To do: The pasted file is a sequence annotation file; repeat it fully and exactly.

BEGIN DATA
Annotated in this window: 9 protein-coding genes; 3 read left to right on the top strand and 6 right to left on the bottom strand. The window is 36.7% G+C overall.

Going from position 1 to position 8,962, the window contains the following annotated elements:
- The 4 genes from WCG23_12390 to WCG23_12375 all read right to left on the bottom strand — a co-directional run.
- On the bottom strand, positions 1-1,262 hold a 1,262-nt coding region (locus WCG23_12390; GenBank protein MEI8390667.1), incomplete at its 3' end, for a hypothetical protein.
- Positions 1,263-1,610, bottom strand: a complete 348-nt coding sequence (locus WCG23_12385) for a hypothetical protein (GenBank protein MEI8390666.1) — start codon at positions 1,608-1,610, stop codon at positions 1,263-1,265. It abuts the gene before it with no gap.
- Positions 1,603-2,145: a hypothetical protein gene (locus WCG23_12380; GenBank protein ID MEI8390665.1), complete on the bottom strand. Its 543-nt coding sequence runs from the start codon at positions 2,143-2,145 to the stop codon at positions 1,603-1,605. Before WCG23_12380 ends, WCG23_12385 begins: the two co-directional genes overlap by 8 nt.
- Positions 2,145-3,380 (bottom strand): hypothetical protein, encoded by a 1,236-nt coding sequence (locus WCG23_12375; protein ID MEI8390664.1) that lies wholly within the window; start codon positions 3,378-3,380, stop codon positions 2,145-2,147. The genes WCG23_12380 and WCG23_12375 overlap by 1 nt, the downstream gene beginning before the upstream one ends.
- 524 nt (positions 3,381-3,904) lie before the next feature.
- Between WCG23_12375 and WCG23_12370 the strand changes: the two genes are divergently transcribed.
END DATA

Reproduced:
Annotated in this window: 9 protein-coding genes; 3 read left to right on the top strand and 6 right to left on the bottom strand. The window is 36.7% G+C overall.

Going from position 1 to position 8,962, the window contains the following annotated elements:
- The 4 genes from WCG23_12390 to WCG23_12375 all read right to left on the bottom strand — a co-directional run.
- On the bottom strand, positions 1-1,262 hold a 1,262-nt coding region (locus WCG23_12390; GenBank protein MEI8390667.1), incomplete at its 3' end, for a hypothetical protein.
- Positions 1,263-1,610, bottom strand: a complete 348-nt coding sequence (locus WCG23_12385) for a hypothetical protein (GenBank protein MEI8390666.1) — start codon at positions 1,608-1,610, stop codon at positions 1,263-1,265. It abuts the gene before it with no gap.
- Positions 1,603-2,145: a hypothetical protein gene (locus WCG23_12380; GenBank protein ID MEI8390665.1), complete on the bottom strand. Its 543-nt coding sequence runs from the start codon at positions 2,143-2,145 to the stop codon at positions 1,603-1,605. Before WCG23_12380 ends, WCG23_12385 begins: the two co-directional genes overlap by 8 nt.
- Positions 2,145-3,380 (bottom strand): hypothetical protein, encoded by a 1,236-nt coding sequence (locus WCG23_12375; protein ID MEI8390664.1) that lies wholly within the window; start codon positions 3,378-3,380, stop codon positions 2,145-2,147. The genes WCG23_12380 and WCG23_12375 overlap by 1 nt, the downstream gene beginning before the upstream one ends.
- 524 nt (positions 3,381-3,904) lie before the next feature.
- Between WCG23_12375 and WCG23_12370 the strand changes: the two genes are divergently transcribed.